The relationship between the duration of platelet storage and the development of transfusion reactions.
BACKGROUND: The incidence of platelet transfusion reactions may depend partly on the length of storage. The influence of reactions on the effectiveness of platelet transfusions is not known.
STUDY DESIGN AND METHODS: Platelet transfusion reactions, identified by prospective monitoring, were analyzed for the effects of component type, recipient lymphocytotoxic antibodies, bacterial contamination, and duration of storage. Posttransfusion corrected count increments (CCIs) were used to evaluate the effectiveness of transfusions associated with reactions by comparing them to those of randomly selected transfusions without reactions.
RESULTS: Reactions accompanied 4 percent of the 4926 transfusions given and included 119 febrile nonhemolytic transfusion reactions, 62 allergic reactions, and 13 reactions with features of both. Platelet concentrates contained a mean of 0.5 x 10(8) white cells per unit. Lymphocytotoxic antibodies were detectable in 20 of 84 recipients tested proximate to a reaction. Bacterial cultures from 4 of 81 units were positive; 1 unit was associated with fatal Enterobacter sp. sepsis. The incidence of febrile nonhemolytic transfusion reactions but not allergic reactions was related to platelet storage duration. The CCI was not significantly different for transfusions associated with reactions (10.97 [median, range 0-72.5; n = 165]) or not so associated (13.1 [median, range 0-39.5; n = 174]) (p = 0.08).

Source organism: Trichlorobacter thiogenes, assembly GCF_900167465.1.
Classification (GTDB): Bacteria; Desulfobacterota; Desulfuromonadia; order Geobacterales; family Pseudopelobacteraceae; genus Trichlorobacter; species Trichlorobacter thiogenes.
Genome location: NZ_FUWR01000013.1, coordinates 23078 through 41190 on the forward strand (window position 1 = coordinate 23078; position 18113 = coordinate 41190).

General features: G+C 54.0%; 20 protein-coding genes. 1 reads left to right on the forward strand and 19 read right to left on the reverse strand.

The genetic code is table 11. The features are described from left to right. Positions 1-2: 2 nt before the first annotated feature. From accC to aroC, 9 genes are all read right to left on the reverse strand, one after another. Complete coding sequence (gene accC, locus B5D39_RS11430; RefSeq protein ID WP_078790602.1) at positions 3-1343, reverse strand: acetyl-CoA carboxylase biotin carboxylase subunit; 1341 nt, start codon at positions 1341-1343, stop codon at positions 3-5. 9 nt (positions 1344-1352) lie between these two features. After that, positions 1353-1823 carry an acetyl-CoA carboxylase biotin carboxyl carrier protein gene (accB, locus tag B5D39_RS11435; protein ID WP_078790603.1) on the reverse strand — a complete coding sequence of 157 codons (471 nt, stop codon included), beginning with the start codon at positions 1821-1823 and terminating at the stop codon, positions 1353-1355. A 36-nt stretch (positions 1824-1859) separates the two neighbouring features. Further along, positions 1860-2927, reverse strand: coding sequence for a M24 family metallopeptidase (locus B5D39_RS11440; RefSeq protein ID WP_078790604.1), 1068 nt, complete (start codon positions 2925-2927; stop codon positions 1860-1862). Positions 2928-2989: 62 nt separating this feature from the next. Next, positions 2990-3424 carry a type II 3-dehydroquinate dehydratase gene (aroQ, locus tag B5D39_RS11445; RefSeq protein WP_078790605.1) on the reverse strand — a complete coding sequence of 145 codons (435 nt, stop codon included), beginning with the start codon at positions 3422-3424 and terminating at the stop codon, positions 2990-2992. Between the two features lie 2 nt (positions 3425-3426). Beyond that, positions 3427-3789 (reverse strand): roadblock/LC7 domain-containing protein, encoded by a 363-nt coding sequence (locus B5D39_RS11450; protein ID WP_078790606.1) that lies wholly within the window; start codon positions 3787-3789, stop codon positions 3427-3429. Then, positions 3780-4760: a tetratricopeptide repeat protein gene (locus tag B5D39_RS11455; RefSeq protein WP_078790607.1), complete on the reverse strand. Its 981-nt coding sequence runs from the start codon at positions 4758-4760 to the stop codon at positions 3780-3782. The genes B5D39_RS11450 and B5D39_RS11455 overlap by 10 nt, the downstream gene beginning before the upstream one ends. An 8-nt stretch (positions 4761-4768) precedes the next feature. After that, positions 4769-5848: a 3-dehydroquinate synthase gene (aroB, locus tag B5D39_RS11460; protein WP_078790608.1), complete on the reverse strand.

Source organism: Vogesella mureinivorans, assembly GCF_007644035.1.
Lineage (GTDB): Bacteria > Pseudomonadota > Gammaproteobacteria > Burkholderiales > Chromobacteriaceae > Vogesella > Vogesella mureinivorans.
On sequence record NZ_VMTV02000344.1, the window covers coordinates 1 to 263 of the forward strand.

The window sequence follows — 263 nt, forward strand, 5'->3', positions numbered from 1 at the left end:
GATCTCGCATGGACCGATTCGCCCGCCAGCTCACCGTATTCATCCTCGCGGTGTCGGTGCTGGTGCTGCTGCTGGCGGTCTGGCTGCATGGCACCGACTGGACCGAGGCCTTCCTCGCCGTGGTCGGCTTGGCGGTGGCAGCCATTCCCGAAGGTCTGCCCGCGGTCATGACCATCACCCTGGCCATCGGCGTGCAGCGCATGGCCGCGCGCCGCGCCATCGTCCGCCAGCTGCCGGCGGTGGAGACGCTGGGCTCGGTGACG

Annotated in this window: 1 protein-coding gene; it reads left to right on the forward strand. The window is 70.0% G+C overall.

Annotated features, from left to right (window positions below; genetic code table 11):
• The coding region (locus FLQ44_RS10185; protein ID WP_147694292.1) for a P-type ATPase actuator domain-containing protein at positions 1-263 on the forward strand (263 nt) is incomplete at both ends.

CONCLUSION: The incidence of febrile nonhemolytic transfusion reactions but not allergic reactions appears to be related to the duration of platelet storage. Transfusion reactions may not have an adverse impact on the effectiveness of platelet transfusions.